So much for the ‘how’. What about the ‘why’ though?
One might as well ask ‘why not’. In a way, Babu is living the dream, doing what he loves, now with the blessings of the one he deifies. It’s tough, but so is becoming the CEO of an MNC. “I was never interested in studies, but I played cricket a lot before”, he tells Firstpost. “But since I didn’t go ahead there, I became a diehard fan of Dhoni. Now, I’ve even got his blessings.”
Babu describes how in the 2000s, he would turn up for every game at his native Mohali, wearing the long hair he sported back then, dark sunglasses and an MS Dhoni shirt. His first claim to fame was as a lookalike, not a superfan. After Dhoni cut his hair in 2007, Babu’s locks went too. “I first painted my face at an India-England match in 2008 at Mohali”, he says. A few months earlier, India had won an emphatic victory against Australia at the same venue. Dhoni, standing in as captain for Anil Kumble, claimed Player of the Match in that game. Perhaps that was the beginning of Babu’s second life.
Once the fandom had set down roots, it slowly drew more and more from the soil of his life. He started travelling for more games, painting his face on occasion. At the 2011 World Cup, came the first real bloom. He claims to have been at every ground, resplendent in full body paint.
The story of how Chaudhry got to meet his idol, Sachin Tendulkar, after the final at the Wankhede, is cricket lore. But Babu was far away, in another stand; his time had not yet come. He was content watching Dhoni do what no captain had done in decades, and sign it with a six.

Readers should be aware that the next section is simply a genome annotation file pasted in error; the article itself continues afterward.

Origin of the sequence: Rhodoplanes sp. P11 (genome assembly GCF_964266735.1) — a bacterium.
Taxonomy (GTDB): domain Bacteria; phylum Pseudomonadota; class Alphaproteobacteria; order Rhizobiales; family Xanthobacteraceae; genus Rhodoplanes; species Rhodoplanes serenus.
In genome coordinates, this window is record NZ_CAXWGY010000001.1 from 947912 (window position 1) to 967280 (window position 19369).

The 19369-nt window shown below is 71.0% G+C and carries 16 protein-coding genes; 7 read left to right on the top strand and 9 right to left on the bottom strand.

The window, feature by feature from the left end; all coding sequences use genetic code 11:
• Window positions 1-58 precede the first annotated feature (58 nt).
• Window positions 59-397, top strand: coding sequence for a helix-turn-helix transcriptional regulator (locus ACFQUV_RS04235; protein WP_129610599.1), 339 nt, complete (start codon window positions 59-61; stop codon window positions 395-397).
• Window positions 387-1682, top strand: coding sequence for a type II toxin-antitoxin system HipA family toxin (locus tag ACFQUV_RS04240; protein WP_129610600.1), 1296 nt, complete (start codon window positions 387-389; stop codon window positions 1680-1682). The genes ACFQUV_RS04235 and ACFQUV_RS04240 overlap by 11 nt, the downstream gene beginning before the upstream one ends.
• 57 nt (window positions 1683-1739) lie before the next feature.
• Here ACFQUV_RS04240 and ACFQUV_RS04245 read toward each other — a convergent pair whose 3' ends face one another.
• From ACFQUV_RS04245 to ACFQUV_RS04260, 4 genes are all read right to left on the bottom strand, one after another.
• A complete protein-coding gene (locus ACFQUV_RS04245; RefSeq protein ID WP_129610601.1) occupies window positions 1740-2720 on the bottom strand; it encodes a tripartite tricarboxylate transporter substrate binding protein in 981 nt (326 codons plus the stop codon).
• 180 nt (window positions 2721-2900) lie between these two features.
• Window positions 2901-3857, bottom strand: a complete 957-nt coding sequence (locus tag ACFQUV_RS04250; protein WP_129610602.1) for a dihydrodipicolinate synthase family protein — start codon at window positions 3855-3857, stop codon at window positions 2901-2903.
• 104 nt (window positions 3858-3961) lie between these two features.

It happened in an India-England ODI at Dharamsala in 2013. Standing bare-chested in the north Indian winter, he met Dhoni, whose attention he had caught by then. “Dhoni shook my hand and embraced me. That felt great”, he recalls. Babu says he has not had to buy a match ticket since then, but gets one through the team, irrespective of whether Dhoni is playing.
He narrates another story from the WT20 in 2014. Dhoni had arranged for his travel to Bangladesh, as he now does for international tours. But once there, Babu took ill, with the food not suiting his then vegetarian tastes. “Once Dhoni found out, he called me down to the ground and spoke to me. I hadn’t eaten properly in 15 days. Once or twice I even fainted at the ground”, he says. When the medication given by the team physio didn’t make a difference, Dhoni took matters into his own hands. “He said ‘You’ll have to go back to India. Aap theek hoge tabhi match dekhoge’. So he immediately booked a flight for me from Dhaka to Chandigarh.” Babu says he was in hospital for a month on return, and that Dhoni ‘sir’ bore the expense. “My mother was there with me through it, she also thanked him”, he adds.